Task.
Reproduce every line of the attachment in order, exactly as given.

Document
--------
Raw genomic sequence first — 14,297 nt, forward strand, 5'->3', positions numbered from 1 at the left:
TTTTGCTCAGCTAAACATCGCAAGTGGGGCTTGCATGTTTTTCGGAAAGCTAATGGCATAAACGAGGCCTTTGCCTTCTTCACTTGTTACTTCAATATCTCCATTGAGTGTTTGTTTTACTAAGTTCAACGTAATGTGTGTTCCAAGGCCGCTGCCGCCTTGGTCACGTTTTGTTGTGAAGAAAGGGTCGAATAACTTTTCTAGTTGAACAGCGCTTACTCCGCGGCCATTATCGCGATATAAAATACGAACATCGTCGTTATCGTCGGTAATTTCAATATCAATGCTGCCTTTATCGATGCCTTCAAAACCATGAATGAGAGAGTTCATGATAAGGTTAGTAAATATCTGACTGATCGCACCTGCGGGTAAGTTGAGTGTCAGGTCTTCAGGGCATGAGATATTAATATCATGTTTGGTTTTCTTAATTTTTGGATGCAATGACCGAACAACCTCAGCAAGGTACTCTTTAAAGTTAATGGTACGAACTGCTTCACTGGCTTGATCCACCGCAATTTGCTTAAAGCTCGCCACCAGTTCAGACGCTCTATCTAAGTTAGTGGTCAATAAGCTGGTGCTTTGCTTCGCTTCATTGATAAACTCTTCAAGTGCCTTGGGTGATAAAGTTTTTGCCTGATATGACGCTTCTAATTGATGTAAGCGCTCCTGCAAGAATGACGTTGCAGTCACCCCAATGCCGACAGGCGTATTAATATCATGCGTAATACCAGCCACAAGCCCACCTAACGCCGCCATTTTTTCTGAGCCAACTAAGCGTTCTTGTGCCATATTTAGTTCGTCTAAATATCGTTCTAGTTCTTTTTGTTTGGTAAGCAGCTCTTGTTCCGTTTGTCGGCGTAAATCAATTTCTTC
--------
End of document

Raw genomic sequence first — 14,297 nt, forward strand, 5'->3', positions numbered from 1 at the left:
TTTTGCTCAGCTAAACATCGCAAGTGGGGCTTGCATGTTTTTCGGAAAGCTAATGGCATAAACGAGGCCTTTGCCTTCTTCACTTGTTACTTCAATATCTCCATTGAGTGTTTGTTTTACTAAGTTCAACGTAATGTGTGTTCCAAGGCCGCTGCCGCCTTGGTCACGTTTTGTTGTGAAGAAAGGGTCGAATAACTTTTCTAGTTGAACAGCGCTTACTCCGCGGCCATTATCGCGATATAAAATACGAACATCGTCGTTATCGTCGGTAATTTCAATATCAATGCTGCCTTTATCGATGCCTTCAAAACCATGAATGAGAGAGTTCATGATAAGGTTAGTAAATATCTGACTGATCGCACCTGCGGGTAAGTTGAGTGTCAGGTCTTCAGGGCATGAGATATTAATATCATGTTTGGTTTTCTTAATTTTTGGATGCAATGACCGAACAACCTCAGCAAGGTACTCTTTAAAGTTAATGGTACGAACTGCTTCACTGGCTTGATCCACCGCAATTTGCTTAAAGCTCGCCACCAGTTCAGACGCTCTATCTAAGTTAGTGGTCAATAAGCTGGTGCTTTGCTTCGCTTCATTGATAAACTCTTCAAGTGCCTTGGGTGATAAAGTTTTTGCCTGATATGACGCTTCTAATTGATGTAAGCGCTCCTGCAAGAATGACGTTGCAGTCACCCCAATGCCGACAGGCGTATTAATATCATGCGTAATACCAGCCACAAGCCCACCTAACGCCGCCATTTTTTCTGAGCCAACTAAGCGTTCTTGTGCCATATTTAGTTCGTCTAAATATCGTTCTAGTTCTTTTTGTTTGGTAAGCAGCTCTTGTTCCGTTTGTCGGCGTAAATCAATTTCTTC